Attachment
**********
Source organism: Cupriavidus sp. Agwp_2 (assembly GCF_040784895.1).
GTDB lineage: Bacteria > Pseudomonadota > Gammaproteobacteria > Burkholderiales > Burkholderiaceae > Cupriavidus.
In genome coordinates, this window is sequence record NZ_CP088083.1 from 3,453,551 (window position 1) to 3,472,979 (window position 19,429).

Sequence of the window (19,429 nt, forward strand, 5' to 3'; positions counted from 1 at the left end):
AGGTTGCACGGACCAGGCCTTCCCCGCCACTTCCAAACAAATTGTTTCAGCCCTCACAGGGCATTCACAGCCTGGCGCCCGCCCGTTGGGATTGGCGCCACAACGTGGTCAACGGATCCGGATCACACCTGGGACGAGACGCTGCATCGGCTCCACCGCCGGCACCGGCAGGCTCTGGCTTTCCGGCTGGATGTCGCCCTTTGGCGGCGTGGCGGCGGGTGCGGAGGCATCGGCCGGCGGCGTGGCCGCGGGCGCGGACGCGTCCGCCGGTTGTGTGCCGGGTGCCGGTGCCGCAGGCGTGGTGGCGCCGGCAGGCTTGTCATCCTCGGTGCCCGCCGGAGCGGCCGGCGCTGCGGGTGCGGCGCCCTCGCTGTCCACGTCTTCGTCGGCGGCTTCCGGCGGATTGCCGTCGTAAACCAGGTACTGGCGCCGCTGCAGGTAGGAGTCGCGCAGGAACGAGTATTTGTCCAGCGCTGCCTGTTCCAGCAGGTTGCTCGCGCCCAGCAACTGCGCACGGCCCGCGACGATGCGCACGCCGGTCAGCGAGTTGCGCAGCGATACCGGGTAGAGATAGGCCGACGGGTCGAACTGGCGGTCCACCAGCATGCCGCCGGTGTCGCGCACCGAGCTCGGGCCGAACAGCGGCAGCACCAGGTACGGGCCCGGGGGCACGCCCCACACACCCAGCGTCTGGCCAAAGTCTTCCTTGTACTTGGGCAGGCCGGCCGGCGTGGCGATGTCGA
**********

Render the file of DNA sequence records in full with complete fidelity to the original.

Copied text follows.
Source organism: Cupriavidus sp. Agwp_2 (assembly GCF_040784895.1).
GTDB lineage: Bacteria > Pseudomonadota > Gammaproteobacteria > Burkholderiales > Burkholderiaceae > Cupriavidus.
In genome coordinates, this window is sequence record NZ_CP088083.1 from 3,453,551 (window position 1) to 3,472,979 (window position 19,429).

Sequence of the window (19,429 nt, forward strand, 5' to 3'; positions counted from 1 at the left end):
AGGTTGCACGGACCAGGCCTTCCCCGCCACTTCCAAACAAATTGTTTCAGCCCTCACAGGGCATTCACAGCCTGGCGCCCGCCCGTTGGGATTGGCGCCACAACGTGGTCAACGGATCCGGATCACACCTGGGACGAGACGCTGCATCGGCTCCACCGCCGGCACCGGCAGGCTCTGGCTTTCCGGCTGGATGTCGCCCTTTGGCGGCGTGGCGGCGGGTGCGGAGGCATCGGCCGGCGGCGTGGCCGCGGGCGCGGACGCGTCCGCCGGTTGTGTGCCGGGTGCCGGTGCCGCAGGCGTGGTGGCGCCGGCAGGCTTGTCATCCTCGGTGCCCGCCGGAGCGGCCGGCGCTGCGGGTGCGGCGCCCTCGCTGTCCACGTCTTCGTCGGCGGCTTCCGGCGGATTGCCGTCGTAAACCAGGTACTGGCGCCGCTGCAGGTAGGAGTCGCGCAGGAACGAGTATTTGTCCAGCGCTGCCTGTTCCAGCAGGTTGCTCGCGCCCAGCAACTGCGCACGGCCCGCGACGATGCGCACGCCGGTCAGCGAGTTGCGCAGCGATACCGGGTAGAGATAGGCCGACGGGTCGAACTGGCGGTCCACCAGCATGCCGCCGGTGTCGCGCACCGAGCTCGGGCCGAACAGCGGCAGCACCAGGTACGGGCCCGGGGGCACGCCCCACACACCCAGCGTCTGGCCAAAGTCTTCCTTGTACTTGGGCAGGCCGGCCGGCGTGGCGATGTCGA